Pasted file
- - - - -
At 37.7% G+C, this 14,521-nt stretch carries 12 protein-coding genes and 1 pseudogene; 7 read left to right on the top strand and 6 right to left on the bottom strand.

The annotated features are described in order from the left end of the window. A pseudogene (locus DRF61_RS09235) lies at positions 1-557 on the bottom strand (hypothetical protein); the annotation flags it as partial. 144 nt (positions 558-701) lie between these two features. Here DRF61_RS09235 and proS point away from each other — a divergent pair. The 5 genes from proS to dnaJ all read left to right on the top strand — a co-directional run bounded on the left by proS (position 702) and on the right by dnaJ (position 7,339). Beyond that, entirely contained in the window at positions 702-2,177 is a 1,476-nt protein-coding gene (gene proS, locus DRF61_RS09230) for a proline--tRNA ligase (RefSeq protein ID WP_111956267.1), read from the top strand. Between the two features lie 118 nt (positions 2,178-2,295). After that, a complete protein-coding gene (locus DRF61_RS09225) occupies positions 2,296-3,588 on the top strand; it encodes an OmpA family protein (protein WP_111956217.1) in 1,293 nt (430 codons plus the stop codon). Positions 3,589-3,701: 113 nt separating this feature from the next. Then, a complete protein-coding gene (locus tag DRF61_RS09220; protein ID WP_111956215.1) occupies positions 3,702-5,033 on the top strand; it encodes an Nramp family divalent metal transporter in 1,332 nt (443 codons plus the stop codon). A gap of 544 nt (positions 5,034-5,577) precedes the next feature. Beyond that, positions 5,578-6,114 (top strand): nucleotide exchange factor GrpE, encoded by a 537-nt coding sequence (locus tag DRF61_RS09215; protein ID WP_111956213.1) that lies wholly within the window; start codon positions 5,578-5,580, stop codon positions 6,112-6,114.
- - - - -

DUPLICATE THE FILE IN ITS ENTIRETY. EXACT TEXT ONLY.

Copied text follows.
At 37.7% G+C, this 14,521-nt stretch carries 12 protein-coding genes and 1 pseudogene; 7 read left to right on the top strand and 6 right to left on the bottom strand.

The annotated features are described in order from the left end of the window. A pseudogene (locus DRF61_RS09235) lies at positions 1-557 on the bottom strand (hypothetical protein); the annotation flags it as partial. 144 nt (positions 558-701) lie between these two features. Here DRF61_RS09235 and proS point away from each other — a divergent pair. The 5 genes from proS to dnaJ all read left to right on the top strand — a co-directional run bounded on the left by proS (position 702) and on the right by dnaJ (position 7,339). Beyond that, entirely contained in the window at positions 702-2,177 is a 1,476-nt protein-coding gene (gene proS, locus DRF61_RS09230) for a proline--tRNA ligase (RefSeq protein ID WP_111956267.1), read from the top strand. Between the two features lie 118 nt (positions 2,178-2,295). After that, a complete protein-coding gene (locus DRF61_RS09225) occupies positions 2,296-3,588 on the top strand; it encodes an OmpA family protein (protein WP_111956217.1) in 1,293 nt (430 codons plus the stop codon). Positions 3,589-3,701: 113 nt separating this feature from the next. Then, a complete protein-coding gene (locus tag DRF61_RS09220; protein ID WP_111956215.1) occupies positions 3,702-5,033 on the top strand; it encodes an Nramp family divalent metal transporter in 1,332 nt (443 codons plus the stop codon). A gap of 544 nt (positions 5,034-5,577) precedes the next feature. Beyond that, positions 5,578-6,114 (top strand): nucleotide exchange factor GrpE, encoded by a 537-nt coding sequence (locus tag DRF61_RS09215; protein ID WP_111956213.1) that lies wholly within the window; start codon positions 5,578-5,580, stop codon positions 6,112-6,114.